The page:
Success in Investing and Trading Depends on the Exact Same Thing
I came across an interesting item in the news this week. Fidelity -- he massive mutual fund giant -- did a survey of the best performing customer accounts. Guess which accounts made the most money? The ones where the customers literally forgot that they had an account open.
Now you can make all the jokes you like about this, but the Fidelity study confirms once again that the key to successful investing is simply time. We know that the single most successful investing strategy ever devised is dollar cost averaging into a low cost diversified portfolio of equities. As long as stocks continue to have positive drift -- that strategy will beat 99% of hedge funds out there.
The reason this is true is that in investing you are simply playing the law of large numbers with time. If you hold an asset for 1 minute you chance of making money is approximately 48% (due to transaction costs) if you hold it for 10,000,000 minutes (about 20 years) you chance is 95% or better. The law of large numbers is the single most powerful force in making money.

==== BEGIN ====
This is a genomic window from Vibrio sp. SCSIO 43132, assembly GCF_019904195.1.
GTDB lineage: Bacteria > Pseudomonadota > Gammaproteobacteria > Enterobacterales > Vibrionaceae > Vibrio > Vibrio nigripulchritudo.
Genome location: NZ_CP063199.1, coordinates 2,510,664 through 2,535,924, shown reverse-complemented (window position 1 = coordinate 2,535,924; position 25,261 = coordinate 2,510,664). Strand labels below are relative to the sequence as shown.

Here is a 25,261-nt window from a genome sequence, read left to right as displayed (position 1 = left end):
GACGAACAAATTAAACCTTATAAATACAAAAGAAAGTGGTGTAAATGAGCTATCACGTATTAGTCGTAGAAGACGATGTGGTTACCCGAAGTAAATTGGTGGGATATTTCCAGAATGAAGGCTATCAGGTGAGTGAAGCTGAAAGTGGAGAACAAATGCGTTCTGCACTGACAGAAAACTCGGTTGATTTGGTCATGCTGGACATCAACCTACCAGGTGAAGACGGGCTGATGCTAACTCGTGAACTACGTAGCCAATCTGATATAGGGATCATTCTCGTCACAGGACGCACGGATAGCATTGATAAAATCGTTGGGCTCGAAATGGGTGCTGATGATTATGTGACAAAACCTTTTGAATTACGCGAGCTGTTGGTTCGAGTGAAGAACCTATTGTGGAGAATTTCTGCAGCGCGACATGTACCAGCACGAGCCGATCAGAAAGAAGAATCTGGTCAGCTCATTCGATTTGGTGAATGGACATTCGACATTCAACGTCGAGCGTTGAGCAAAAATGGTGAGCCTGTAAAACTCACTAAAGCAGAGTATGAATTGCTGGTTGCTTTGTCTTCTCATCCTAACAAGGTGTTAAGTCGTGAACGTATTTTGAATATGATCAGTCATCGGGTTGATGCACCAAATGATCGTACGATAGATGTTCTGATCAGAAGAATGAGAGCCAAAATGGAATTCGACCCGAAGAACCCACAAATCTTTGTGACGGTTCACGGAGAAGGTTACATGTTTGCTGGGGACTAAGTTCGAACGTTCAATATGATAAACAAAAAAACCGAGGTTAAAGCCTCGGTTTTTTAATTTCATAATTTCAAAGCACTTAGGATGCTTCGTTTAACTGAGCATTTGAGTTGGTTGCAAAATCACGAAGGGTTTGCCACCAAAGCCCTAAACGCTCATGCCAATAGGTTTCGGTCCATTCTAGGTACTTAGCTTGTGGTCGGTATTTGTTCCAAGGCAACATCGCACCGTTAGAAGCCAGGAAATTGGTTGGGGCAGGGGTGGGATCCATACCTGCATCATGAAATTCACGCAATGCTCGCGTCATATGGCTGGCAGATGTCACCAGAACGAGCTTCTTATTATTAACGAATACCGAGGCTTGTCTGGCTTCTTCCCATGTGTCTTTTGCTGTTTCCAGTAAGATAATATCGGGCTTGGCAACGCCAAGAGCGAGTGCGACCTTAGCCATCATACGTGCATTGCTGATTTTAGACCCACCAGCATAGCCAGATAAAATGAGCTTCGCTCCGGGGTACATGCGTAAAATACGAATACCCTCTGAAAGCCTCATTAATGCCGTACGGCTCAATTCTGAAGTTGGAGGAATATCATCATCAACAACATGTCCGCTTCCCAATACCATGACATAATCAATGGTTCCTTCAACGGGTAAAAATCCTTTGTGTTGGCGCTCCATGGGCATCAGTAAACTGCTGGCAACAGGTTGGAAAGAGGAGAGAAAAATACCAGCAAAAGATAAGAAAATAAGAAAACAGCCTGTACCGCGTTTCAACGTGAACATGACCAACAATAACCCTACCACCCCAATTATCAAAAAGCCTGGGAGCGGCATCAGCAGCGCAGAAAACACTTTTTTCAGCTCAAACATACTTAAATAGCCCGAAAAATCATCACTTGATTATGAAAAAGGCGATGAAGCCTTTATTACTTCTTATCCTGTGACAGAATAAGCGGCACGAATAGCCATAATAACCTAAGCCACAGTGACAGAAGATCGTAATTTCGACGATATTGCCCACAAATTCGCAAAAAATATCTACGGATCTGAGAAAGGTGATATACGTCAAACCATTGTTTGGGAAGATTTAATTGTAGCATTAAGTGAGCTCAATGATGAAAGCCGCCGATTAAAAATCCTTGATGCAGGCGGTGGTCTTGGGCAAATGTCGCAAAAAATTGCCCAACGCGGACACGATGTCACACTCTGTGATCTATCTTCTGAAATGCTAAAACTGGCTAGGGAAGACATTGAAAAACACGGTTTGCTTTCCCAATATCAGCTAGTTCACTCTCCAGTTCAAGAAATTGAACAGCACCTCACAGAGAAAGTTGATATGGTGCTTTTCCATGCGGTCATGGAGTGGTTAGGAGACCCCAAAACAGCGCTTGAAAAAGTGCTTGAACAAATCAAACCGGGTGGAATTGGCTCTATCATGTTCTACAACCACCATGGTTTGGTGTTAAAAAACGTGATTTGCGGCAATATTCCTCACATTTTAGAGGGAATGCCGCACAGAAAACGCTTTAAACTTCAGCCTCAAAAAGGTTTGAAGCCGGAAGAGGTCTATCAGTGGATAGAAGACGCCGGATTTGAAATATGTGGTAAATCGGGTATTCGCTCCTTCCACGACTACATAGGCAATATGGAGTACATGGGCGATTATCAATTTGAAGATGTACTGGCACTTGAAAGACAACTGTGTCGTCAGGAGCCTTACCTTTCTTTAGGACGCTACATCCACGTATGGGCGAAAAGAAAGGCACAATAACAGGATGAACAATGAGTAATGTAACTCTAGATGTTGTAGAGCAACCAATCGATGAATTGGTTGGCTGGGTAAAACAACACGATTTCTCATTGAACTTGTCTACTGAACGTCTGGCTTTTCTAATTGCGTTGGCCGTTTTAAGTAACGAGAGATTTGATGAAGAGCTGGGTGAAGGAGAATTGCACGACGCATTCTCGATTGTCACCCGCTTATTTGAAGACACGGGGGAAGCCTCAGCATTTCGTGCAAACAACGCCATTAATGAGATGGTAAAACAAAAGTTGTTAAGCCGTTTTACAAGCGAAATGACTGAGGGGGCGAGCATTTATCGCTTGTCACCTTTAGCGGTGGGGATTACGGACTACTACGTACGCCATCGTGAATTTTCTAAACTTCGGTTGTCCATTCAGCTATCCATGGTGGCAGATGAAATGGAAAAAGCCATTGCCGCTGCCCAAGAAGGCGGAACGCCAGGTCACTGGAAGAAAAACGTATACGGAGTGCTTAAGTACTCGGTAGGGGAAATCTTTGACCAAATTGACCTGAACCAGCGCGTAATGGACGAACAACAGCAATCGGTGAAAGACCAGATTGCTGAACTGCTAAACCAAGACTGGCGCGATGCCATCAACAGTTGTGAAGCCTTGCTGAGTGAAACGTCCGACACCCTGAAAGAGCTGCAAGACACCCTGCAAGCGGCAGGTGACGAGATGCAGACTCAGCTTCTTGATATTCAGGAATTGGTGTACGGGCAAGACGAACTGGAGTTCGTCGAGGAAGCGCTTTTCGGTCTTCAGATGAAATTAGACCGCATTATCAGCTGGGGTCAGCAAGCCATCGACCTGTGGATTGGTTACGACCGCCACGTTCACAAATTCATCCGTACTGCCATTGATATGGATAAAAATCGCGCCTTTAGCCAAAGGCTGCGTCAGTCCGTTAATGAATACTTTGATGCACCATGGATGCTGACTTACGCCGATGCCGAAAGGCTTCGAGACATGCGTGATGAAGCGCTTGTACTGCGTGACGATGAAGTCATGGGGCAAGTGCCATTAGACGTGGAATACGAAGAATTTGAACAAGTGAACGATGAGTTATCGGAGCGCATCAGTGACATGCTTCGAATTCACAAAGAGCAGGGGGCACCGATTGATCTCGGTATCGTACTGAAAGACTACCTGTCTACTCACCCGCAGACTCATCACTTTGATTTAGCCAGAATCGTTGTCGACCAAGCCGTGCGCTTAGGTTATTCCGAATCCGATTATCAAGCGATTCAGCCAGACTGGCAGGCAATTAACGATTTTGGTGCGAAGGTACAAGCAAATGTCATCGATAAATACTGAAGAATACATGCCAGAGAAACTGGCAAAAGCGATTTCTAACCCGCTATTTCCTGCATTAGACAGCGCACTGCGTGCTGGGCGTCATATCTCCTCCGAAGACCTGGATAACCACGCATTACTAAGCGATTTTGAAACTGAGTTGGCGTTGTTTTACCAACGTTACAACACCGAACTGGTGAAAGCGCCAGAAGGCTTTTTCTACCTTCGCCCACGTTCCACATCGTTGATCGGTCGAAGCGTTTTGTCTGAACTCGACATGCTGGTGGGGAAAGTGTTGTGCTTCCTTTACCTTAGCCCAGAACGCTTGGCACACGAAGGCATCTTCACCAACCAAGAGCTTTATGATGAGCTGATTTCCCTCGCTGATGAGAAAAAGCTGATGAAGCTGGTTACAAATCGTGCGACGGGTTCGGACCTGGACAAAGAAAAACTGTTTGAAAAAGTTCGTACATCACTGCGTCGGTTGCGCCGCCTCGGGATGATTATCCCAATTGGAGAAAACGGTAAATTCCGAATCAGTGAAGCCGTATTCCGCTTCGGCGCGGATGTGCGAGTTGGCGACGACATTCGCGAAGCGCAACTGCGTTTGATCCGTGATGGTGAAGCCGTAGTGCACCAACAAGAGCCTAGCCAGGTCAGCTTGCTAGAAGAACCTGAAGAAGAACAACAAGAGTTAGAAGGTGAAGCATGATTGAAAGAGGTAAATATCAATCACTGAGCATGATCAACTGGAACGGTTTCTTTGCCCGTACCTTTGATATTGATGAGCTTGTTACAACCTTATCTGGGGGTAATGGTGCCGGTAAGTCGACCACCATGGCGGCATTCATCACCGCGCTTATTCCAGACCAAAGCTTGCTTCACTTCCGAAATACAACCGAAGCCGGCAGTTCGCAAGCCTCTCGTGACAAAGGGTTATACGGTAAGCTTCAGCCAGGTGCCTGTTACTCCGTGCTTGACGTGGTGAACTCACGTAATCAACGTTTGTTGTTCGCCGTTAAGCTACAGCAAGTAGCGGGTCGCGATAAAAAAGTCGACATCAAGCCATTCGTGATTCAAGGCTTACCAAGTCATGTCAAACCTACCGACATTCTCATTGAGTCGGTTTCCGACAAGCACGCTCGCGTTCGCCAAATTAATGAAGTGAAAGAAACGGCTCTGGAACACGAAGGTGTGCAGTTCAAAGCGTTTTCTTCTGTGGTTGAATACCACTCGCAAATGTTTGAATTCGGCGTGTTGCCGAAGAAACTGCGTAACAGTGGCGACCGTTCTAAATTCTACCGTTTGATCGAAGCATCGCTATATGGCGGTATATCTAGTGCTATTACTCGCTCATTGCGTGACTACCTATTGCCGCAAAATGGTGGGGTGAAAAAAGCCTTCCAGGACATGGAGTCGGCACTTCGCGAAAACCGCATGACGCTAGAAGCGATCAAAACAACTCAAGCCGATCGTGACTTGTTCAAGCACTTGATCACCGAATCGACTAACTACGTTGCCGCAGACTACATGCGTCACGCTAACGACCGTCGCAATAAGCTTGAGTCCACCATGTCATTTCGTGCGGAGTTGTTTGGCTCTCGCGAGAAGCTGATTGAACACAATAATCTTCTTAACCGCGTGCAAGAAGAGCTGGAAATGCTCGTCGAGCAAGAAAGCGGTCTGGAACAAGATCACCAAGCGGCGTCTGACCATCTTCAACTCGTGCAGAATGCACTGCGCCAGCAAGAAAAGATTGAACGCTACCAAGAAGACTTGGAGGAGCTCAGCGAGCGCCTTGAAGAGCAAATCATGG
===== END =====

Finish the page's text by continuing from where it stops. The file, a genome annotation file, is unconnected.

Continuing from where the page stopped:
Now the irony of the matter is that the exact same principle applies to trading. All of us have this ridiculous fantasy of sitting on beach, sipping a cool drink and leisurely making one or two killer trades from a smart phone that rake in thousands of dollars. If this is your idea of trading -- you will never make money. The “suave rico” approach to capital markets is a fantasy that you must wipe out from your mind,.
The fact of the matter is that if you want to succeed in trading you have to trade a lot. Most retail traders make two fatal mistakes that doom them to failure. They trade with leverage and they give up after three losing trades.
Want to know how many trades you need to make in a year to have a reasonable chance of success as speculator rather than an investor?
If you want to have a reasonable chance of making money you need to make between 500-1000 trades a year in order to mitigate all the typical challenges of trading in speculative markets (slippage, gaps, news bombs etc.) The bottom line is that if you trade you will be wrong a lot. Sometimes your strategy could have 5, 6, 7 stops outs in a row.
We have a killer new strategy at BK that is really making bank in this high volatility market, but I am not naive enough to project this run into perpetuity. I have studied the backtests and I know that the drawdowns will come. The difference however, between losing and winning in trading is to allow that law of large numbers to work for you.
So in essence, successful investing and successful trading are one and the same thing. In investing you accumulate as many minutes of exposure to the market as possible. In trading you do as many trades as possible and let the law of large numbers lead you to profit.